Play Live Radio
Next Up:
0:00 0:00
Available On Air Stations

Hamilton County adopts rules requiring commissioner approval for new landfills


All new landfills in Hamilton County will now have to get approval from the Board of Commissioners, thanks to new regulations approved in a 2-1 vote Thursday.

The rules require approval from County Commissioners on all new solid waste transfer or disposal facilities, and if an existing facility is expanded or modified. The new layer of approval is aimed at preventing adverse health, economic, environmental and social impacts.

Bill Rumpke III is regional vice president for Rumpke Waste and Recycling. He says the rules are unreasonable, expensive, and arduous.

"The extra step is not a best use of the Commission's time or resources, and will dramatically impact the timelines and budgets of these projects," Rumpke told commissioners ahead of the vote. "As well as our ability to continue providing the essential services to the 2 million people and tens of thousands of businesses who rely on these services."

About a dozen people spoke during public comment in favor of the proposal. Twenty-one other counties in Ohio have adopted local rules for solid waste facilities.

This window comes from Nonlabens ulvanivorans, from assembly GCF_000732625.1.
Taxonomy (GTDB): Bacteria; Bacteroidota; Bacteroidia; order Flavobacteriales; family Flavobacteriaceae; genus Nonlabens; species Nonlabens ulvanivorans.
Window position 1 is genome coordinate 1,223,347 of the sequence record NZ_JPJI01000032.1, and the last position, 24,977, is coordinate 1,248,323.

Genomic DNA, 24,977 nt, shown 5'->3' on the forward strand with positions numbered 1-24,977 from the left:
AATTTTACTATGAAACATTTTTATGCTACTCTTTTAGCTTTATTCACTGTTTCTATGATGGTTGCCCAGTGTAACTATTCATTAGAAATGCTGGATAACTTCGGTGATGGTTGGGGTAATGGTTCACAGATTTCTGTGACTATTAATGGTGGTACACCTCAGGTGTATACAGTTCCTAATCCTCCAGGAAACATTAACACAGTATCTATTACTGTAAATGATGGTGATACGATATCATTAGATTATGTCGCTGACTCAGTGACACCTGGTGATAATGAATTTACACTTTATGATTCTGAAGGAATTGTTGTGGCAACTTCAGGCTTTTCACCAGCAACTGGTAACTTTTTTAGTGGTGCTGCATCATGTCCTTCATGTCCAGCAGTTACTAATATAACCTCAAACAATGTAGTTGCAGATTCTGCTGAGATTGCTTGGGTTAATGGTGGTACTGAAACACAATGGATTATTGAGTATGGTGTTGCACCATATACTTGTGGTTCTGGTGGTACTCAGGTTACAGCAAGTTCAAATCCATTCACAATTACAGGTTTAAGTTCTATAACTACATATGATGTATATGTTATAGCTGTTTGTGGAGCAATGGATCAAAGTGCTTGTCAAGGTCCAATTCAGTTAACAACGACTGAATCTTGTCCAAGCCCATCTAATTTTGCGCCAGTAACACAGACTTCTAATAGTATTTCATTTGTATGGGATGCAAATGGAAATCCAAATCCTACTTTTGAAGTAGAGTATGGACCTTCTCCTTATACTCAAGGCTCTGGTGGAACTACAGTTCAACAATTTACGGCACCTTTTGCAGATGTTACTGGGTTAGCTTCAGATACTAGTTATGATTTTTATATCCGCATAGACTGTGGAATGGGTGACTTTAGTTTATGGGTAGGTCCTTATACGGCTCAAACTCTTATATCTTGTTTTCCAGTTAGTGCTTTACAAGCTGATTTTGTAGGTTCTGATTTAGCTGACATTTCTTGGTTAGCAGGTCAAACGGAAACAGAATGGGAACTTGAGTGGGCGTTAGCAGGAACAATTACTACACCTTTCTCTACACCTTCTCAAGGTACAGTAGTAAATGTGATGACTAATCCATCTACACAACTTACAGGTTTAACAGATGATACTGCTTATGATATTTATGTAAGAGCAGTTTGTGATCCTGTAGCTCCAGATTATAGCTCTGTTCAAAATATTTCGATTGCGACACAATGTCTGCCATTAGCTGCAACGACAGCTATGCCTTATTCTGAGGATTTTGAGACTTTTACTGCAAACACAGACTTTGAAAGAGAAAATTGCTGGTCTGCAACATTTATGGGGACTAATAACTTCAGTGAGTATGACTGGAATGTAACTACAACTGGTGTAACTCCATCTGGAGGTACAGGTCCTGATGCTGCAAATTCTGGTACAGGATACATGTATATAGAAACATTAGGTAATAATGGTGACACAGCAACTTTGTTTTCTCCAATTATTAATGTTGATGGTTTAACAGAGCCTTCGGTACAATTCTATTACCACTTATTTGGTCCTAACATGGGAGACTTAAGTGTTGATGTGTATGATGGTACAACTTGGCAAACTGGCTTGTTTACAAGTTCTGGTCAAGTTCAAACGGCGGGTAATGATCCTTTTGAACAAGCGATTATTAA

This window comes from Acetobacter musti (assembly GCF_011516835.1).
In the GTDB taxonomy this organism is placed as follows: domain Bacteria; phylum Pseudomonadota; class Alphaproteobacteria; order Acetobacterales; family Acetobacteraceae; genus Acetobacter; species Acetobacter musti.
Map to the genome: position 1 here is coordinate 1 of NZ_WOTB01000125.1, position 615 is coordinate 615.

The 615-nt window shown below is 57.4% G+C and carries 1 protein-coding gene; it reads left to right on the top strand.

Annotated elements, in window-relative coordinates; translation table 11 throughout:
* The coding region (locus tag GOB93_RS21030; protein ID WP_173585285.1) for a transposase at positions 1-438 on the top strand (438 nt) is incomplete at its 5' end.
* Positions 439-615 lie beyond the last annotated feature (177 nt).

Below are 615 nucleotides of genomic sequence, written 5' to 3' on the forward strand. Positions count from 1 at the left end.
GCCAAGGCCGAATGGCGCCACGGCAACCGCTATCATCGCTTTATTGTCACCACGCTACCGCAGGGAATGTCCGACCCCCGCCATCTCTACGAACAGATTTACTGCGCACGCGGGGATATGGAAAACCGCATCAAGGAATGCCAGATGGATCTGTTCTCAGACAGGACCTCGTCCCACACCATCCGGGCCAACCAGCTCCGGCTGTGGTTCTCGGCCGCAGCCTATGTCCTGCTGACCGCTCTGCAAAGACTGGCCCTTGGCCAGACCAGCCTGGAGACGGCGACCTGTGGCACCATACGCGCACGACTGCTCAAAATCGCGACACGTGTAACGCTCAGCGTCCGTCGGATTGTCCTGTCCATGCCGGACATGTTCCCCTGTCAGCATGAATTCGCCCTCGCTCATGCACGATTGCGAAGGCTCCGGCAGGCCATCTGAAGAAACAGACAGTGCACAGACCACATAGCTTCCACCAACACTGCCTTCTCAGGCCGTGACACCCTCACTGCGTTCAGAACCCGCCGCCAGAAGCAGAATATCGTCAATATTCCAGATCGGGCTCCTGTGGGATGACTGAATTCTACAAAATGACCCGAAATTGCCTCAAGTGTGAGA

Commissioners hired outside council to help create and review the rules. The county prosecutor's office asked the Board of Commissioners to delay a vote until they could review recent changes, so they could determine whether the rules would stand up to a potential lawsuit.

Commissioner Denise Driehaus says a delay would mean some facilities moving forward without the new rules.

"We don't have the luxury of time," Driehaus said. "If we did, I think we would all be willing to delay but we just don't have the luxury of time. And I think we're just trying to give a voice to the community through this rules-making process and I feel like it's important for us to do that."

The rules are effective immediately; they don’t include compost or recycling facilities. An application for each new or expanding facility must be submitted to the county. That application will be publicly available for at least 30 days to allow time for community feedback. In it, companies will have to outline details like lighting plans, expected needs for public utility services, traffic or transportation plan, hours of operation, anticipated source of solid waste, etc.

More than half of the waste in Hamilton County landfills is generated outside the county, according to county officials.

See the full details below:

Local Government Reporter with a particular focus on Cincinnati; experienced journalist in public radio and television throughout the Midwest. Enthusiastic about: civic engagement, public libraries, and urban planning.